Society for Social Work and Research

Sixteenth Annual Conference Research That Makes A Difference: Advancing Practice and Shaping Public Policy
11-15 January 2012 I Grand Hyatt Washington I Washington, DC

95 The Family Context of Early Childhood Mental Health Problems

Saturday, January 14, 2012: 8:00 AM-9:45 AM
Franklin Square (Grand Hyatt Washington)
Cluster: Mental Health
Symposium Organizer:
Renee C. Edwards, AM, University of Chicago
Susan C. McDonough, PhD, University of Michigan-Ann Arbor
Background and Purpose: There is increasing evidence that behavioral and emotional problems can emerge very early on in life (Briggs-Gowan, Carter, Bosson-Heenan, Guyer, & Horwitz, 2006), and are associated with later mental health problems, poor school functioning, difficulty with peer relationships, and other related problems (Lahey et al, 2008; Mesman, Bongers, & Koot, 2001). It is essential that we understand the conditions under which young children are at increased risk of developing problems in order to design effective prevention and intervention services. The purpose of the studies presented in this symposium is to examine aspects of parenting and the family environment that are associated with the development of problem behaviors in young children. The first paper focuses on how temperament and the family environment during infancy are related to internalizing and co-occurring internalizing and externalizing behaviors during early childhood. The prevalence and predictors of spanking in the first few years of life, and the association between spanking/harsh discipline and later externalizing problems and cognitive development are the focus of a second paper. The final paper explores how different dimensions of parenting are related to child behavior in a sample of mothers receiving treatment for substance use.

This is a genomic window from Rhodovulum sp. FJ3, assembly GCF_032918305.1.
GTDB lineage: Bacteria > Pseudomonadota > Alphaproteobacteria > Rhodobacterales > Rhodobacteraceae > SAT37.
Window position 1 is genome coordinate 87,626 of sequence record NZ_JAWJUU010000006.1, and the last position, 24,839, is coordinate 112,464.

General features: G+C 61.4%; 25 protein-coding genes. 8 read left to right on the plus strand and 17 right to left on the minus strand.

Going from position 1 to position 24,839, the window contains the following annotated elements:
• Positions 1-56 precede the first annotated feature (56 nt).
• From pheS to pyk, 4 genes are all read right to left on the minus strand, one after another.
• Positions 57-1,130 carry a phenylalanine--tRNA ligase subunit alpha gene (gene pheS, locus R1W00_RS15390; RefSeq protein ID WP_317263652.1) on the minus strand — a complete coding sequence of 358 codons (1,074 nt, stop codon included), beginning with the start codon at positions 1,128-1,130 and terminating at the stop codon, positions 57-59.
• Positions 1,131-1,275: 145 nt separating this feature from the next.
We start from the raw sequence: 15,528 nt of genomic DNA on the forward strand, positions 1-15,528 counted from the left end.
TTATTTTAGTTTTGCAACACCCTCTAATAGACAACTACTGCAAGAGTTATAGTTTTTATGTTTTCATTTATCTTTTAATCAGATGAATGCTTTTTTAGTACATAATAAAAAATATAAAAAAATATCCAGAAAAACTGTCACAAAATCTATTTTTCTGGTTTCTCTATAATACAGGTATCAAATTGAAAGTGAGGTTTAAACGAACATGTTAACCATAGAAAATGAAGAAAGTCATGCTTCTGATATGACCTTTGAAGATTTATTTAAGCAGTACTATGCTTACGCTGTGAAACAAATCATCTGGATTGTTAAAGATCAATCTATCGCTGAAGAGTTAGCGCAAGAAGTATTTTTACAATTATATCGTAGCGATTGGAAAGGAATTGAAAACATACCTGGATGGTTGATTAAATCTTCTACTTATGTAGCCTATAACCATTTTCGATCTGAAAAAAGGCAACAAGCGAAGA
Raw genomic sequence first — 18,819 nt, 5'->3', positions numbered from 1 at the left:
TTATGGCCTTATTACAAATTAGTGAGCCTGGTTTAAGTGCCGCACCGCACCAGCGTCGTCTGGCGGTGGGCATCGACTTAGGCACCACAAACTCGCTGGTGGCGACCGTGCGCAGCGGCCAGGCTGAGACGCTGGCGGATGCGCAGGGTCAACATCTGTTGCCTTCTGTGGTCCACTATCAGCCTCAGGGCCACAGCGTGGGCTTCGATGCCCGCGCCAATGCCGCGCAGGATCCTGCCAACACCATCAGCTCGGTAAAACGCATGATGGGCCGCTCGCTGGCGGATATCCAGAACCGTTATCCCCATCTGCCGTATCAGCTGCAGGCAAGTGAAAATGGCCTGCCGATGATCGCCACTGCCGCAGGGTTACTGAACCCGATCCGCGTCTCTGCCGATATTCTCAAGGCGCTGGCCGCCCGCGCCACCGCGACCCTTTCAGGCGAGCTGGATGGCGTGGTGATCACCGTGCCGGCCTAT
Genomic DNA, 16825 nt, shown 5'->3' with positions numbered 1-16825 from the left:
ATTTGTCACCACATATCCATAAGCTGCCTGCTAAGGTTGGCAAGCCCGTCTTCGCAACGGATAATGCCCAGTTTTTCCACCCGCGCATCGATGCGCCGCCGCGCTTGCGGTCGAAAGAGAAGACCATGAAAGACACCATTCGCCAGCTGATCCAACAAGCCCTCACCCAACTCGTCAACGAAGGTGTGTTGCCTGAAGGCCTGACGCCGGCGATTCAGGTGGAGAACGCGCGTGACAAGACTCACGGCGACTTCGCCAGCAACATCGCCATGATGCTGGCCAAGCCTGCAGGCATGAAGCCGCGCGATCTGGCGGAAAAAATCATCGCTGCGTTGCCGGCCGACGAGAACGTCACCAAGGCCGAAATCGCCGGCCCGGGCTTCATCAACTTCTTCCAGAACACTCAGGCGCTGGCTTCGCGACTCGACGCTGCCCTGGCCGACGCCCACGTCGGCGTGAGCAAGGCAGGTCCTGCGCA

Methods: Symposium papers utilize a rich array of observational and parent report measures to assess parenting, parent and child characteristics, various aspects of the family environment, and child behavior. Each paper focuses on vulnerable children and families, including families of unmarried parents, families affected by substance use, and lower income, ethnic minority families. Two papers use longitudinal data that span the first five years of life, and all three use quantitative methods to analyze the data.

Results: A common finding across all three papers is that harsh/hostile parenting is highly related to child behavior problems, even after taking into account a variety of potentially confounding factors. Additionally, the two longitudinal papers demonstrate that harsh parenting in the first few years of life is associated with problem behaviors several years later. One paper will show that spanking remains a common practice among parents, and will identify characteristics of families who are more and less likely to spank. Two papers will discuss additional aspects of the family environment that are related to internalizing and externalizing behaviors, including maternal psychopathology, drug use, and family conflict.

Conclusion and Implications: Social workers who serve young children and their families in their homes, clinics, and schools are often confronted with child behavioral and emotional problems. The research presented in this symposium points to the importance of providing support to parents so that they are able to interact with their young children in warm and responsive ways, and engage in parenting practices that support their children's development. Following symposium papers, the discussant will talk about how this research matters for early childhood mental health practice, and offer expertise on current evidence based interventions designed to support parents in an effort to prevent the development of child behavior problems.

* noted as presenting author
Who Is Left Spanking? Harsh Corporal Punishment and Child Behavioral and Cognitive Outcomes Through 5 Years-of-Age
Michael J. MacKenzie, PhD, Columbia University; Eric Nicklas, PhD, Columbia University; Jane Waldfogel, PhD, Columbia University; Jeanne Brooks-Gunn, PhD, Teachers College, Columbia University
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